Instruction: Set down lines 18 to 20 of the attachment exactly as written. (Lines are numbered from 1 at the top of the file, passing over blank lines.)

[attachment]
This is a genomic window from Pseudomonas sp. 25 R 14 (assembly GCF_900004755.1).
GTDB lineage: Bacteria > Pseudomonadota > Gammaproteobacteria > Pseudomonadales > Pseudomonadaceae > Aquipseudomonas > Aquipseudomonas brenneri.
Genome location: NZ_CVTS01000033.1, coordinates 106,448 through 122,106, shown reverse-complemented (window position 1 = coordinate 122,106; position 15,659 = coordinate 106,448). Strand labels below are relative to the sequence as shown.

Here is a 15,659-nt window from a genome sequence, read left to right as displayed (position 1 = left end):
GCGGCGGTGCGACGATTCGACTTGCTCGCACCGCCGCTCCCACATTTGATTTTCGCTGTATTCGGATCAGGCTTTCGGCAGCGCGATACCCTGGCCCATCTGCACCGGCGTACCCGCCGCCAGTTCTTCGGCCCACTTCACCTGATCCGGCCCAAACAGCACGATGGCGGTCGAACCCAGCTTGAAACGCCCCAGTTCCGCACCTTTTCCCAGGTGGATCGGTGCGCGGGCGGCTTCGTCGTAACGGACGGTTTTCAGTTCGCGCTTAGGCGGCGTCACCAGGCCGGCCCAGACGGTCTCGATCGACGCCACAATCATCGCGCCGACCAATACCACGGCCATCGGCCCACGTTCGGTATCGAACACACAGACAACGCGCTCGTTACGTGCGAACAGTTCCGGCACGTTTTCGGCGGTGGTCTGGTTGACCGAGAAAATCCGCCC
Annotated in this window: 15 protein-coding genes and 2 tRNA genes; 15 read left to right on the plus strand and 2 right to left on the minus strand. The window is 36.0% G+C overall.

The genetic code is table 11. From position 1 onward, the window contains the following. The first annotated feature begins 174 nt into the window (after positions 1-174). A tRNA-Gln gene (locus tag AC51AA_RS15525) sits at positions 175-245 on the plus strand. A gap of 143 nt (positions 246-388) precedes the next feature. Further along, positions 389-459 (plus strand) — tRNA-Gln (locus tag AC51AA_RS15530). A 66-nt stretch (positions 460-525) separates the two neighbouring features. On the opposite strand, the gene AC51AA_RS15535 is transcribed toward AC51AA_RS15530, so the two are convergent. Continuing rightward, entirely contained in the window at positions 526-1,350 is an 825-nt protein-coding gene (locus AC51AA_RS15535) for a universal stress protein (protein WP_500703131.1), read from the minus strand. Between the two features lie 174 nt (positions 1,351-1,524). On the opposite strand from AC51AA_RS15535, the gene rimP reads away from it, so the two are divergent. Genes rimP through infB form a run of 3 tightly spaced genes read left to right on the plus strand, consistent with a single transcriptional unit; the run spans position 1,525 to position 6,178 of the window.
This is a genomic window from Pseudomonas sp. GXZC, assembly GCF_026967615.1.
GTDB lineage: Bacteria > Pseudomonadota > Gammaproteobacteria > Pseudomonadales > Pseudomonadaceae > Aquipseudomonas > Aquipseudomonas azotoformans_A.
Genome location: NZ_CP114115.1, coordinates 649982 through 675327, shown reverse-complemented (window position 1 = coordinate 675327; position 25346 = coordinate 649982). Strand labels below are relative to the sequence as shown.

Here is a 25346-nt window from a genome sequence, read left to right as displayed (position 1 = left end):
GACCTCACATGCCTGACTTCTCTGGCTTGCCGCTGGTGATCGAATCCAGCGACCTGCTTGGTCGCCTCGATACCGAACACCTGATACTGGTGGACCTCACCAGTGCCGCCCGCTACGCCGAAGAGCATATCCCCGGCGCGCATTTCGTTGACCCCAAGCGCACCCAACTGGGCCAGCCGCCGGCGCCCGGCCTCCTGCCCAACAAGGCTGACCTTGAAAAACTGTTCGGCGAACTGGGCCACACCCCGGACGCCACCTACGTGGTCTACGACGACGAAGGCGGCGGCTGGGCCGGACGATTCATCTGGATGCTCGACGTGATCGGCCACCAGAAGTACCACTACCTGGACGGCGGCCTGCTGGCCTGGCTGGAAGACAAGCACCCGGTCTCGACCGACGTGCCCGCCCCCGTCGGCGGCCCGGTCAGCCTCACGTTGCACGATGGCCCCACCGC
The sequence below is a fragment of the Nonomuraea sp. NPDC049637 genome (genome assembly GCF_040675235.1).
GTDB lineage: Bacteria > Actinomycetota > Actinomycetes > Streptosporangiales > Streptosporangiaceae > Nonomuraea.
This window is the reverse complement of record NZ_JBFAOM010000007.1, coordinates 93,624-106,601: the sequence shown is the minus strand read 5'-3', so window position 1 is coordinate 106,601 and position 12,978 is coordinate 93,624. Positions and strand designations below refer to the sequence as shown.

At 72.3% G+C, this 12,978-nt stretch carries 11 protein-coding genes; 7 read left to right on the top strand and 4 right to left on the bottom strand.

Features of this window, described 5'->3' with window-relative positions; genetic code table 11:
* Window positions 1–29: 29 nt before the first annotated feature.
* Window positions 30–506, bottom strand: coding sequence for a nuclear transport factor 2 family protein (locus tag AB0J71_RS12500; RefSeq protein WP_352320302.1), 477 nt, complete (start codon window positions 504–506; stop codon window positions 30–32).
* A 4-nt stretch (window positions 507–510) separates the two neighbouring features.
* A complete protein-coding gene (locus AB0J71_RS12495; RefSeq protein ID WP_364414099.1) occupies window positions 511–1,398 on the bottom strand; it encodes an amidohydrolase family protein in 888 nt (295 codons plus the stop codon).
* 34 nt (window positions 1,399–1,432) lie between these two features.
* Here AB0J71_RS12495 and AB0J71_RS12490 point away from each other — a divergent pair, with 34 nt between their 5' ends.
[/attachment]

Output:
* Window positions 1–29: 29 nt before the first annotated feature.
* Window positions 30–506, bottom strand: coding sequence for a nuclear transport factor 2 family protein (locus tag AB0J71_RS12500; RefSeq protein WP_352320302.1), 477 nt, complete (start codon window positions 504–506; stop codon window positions 30–32).
* A 4-nt stretch (window positions 507–510) separates the two neighbouring features.